Presentation at the 2012 Active Living Research Annual Conference.
Prevalence of obesity is disproportionally greater among Latinos than other populations (Flegal, et al., 2008) and may be worse for women (Calloway & Corbett, 2007). For example, studies have shown that leisure-time physical activity (LTPA) in Latinas is lower than their white counterparts. Consequently, Latinas are at greater risk for obesity and diabetes (McNair, 2009). Additionally, research has found that levels of LTPA for Latinas have been reported to be lower than those for Latino men (Crespo et al., 1996). This disproportionality has been explained by cultural influences (Sallis et al., 1988), more family responsibilities (Tortolero et al., 1999), and higher perceived barriers to participation (Casper & Harrolle, 2010). Public parks and recreation services may be a logical place to address Latino health issues. While we have begun to understand gender differences related to physical activity with Latinos, less has been documented about gender differences related to LTPA and the role of public parks and recreation.
The objectives of our study were to investigate gender differences with Latinos related to (1) self-reported work and leisure-time PA, (2) perceptions/feelings about PA and park and recreation services, (3) park and recreation facility usage and behaviors, (4) and preferences for activities/programming.
In partnership with El Pueblo, a NC non-profit advocacy organization for Latinos, we collected data through Latino community leaders (promotores) who distributed questionnaires to local Latino constituents. The participants (N = 457) completed a paper-pencil questionnaire with a 91% return rate. Participants’ ages ranged from 18 to 69 (M = 35 years old). The majority of the participants were female (58%), married (61%), had at least a high school education (74%), were first generation immigrants (78%), and were primarily from Mexico (52%).
The survey included a self-report PA measure (Stanford Brief Physical Activity Survey; Taylor-Piliae et al., 2006) used to measure leisure and work/household PA; items measuring frequency and duration of park and recreation use; benefits of PA (e.g., physical activity improves my health) and benefits of parks and recreation (e.g., parks and recreation improves overall quality of life), and items assessing parks and recreation services preferences. Scale assessment showed normal distributions and acceptable internal reliability.
With PA items, comparisons showed a significant difference between men and women on work related PA (Men M = 3.0; Women: M = 1.9; t = 10.86, p < .001, effect size r = .45), however no significant differences existed for LTPA. There were no significant difference between men and women on perceptions of PA and park and recreation benefits (health, quality of life, and the community).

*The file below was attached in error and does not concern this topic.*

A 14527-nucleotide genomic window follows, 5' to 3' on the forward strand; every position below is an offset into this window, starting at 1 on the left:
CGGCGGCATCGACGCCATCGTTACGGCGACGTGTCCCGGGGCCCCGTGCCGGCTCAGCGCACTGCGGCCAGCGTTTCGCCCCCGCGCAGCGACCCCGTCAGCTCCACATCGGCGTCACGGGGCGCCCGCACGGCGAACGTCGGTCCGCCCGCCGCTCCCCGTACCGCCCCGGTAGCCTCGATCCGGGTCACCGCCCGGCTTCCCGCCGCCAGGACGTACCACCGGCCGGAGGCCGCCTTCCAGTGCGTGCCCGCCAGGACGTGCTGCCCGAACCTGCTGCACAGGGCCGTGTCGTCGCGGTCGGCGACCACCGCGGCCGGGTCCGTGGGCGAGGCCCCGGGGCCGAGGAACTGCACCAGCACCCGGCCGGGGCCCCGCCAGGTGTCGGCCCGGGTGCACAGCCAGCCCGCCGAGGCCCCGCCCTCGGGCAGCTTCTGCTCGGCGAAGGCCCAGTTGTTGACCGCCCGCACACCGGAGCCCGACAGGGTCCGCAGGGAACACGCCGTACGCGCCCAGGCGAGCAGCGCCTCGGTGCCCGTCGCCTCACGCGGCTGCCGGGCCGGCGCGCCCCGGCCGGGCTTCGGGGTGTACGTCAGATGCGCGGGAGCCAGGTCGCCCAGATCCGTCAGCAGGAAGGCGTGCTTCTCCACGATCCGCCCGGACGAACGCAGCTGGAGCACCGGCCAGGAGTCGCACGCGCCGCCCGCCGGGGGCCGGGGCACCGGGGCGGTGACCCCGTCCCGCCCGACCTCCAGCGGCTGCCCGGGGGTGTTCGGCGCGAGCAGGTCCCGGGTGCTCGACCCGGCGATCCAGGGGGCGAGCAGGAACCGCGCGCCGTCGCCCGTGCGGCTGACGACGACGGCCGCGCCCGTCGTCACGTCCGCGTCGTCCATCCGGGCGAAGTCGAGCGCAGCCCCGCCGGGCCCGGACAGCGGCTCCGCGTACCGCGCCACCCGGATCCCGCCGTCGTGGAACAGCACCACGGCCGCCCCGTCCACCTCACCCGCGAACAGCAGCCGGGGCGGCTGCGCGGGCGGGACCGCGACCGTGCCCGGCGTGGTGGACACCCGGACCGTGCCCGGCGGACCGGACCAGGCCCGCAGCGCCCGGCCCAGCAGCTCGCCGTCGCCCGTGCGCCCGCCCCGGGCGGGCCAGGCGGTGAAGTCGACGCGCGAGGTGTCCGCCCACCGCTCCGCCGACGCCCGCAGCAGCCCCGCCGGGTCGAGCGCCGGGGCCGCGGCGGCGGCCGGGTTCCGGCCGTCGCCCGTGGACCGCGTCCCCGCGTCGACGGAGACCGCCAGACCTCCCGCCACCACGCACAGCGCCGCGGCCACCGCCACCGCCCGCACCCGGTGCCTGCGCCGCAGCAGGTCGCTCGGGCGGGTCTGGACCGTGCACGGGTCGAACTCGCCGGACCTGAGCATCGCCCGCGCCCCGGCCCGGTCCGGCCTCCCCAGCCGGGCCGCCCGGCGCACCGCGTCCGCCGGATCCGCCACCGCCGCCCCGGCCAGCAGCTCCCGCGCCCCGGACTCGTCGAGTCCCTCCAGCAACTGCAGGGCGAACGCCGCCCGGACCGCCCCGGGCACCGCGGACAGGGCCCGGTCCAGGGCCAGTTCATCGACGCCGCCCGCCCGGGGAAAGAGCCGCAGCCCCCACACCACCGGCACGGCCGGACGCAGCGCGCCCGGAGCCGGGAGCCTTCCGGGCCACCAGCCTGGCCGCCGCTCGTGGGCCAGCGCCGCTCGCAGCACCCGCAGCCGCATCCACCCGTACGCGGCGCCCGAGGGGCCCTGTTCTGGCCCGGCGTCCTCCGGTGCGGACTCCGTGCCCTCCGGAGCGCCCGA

There were no significant gender differences on park use, but for those that reported visiting park and recreation facilities (n = 391), a significant difference between men and women was found on total time spent per visit (Men M = 97 min; Women M = 76 min; t = 3.37, p = .001, r = .18). While at the parks, men were most likely to walk/jog (50%), play sports (43%), look at scenery/relax outside (39%), take children to playground (35%), eat or picnic (25%), and watch sports (25%). Similarly women were most likely to walk/jog (68%), take children to playground (48%), look at scenery/relax outside (47%), eat or picnic (27%), play sports (23%), and watch sports (23%).
We found several significant differences based on recreational programming preferences: aerobics programs (Men M = 1.7; Women M = 2.4; t = 8.66, p < .001, effect size r = .39), aquatic programs (Men M = 2.0; Women: M = 2.2; t = 3.13, p = .002, effect size r = .15), dance (Men = 1.6; Women: M = 2.4; t = 10.09, p < .001, effect size r = .45), soccer (Men M = 2.4; Women M = 1.9; t = 6.05, p < .001, effect size r = .29), and walking programs (Men M = 2.1; Women: M = 2.5; t = 5.74, p < .001, effect size r = .30). No significant differences existed for adventure programming, baseball, basketball, flag football, dodgeball, kickball, tennis, and volleyball.
As both the men and women in our study felt that parks were locations to be physically active, public health practitioners and policy makers should promote the use of public parks as settings for physical activity by Latinos. However, park and recreation providers should recognize gender differences in recreation program preferences within the Latino community. This study supports previous research showing Latino men are more active in the work environment, but gender was not a factor in leisure PA. The data showed that while a majority of respondents visit parks and recreational facilities, men stay longer and gender-specific programming preferences existed.
This study was funded by a grant from IPARC a research initiative at NC State University.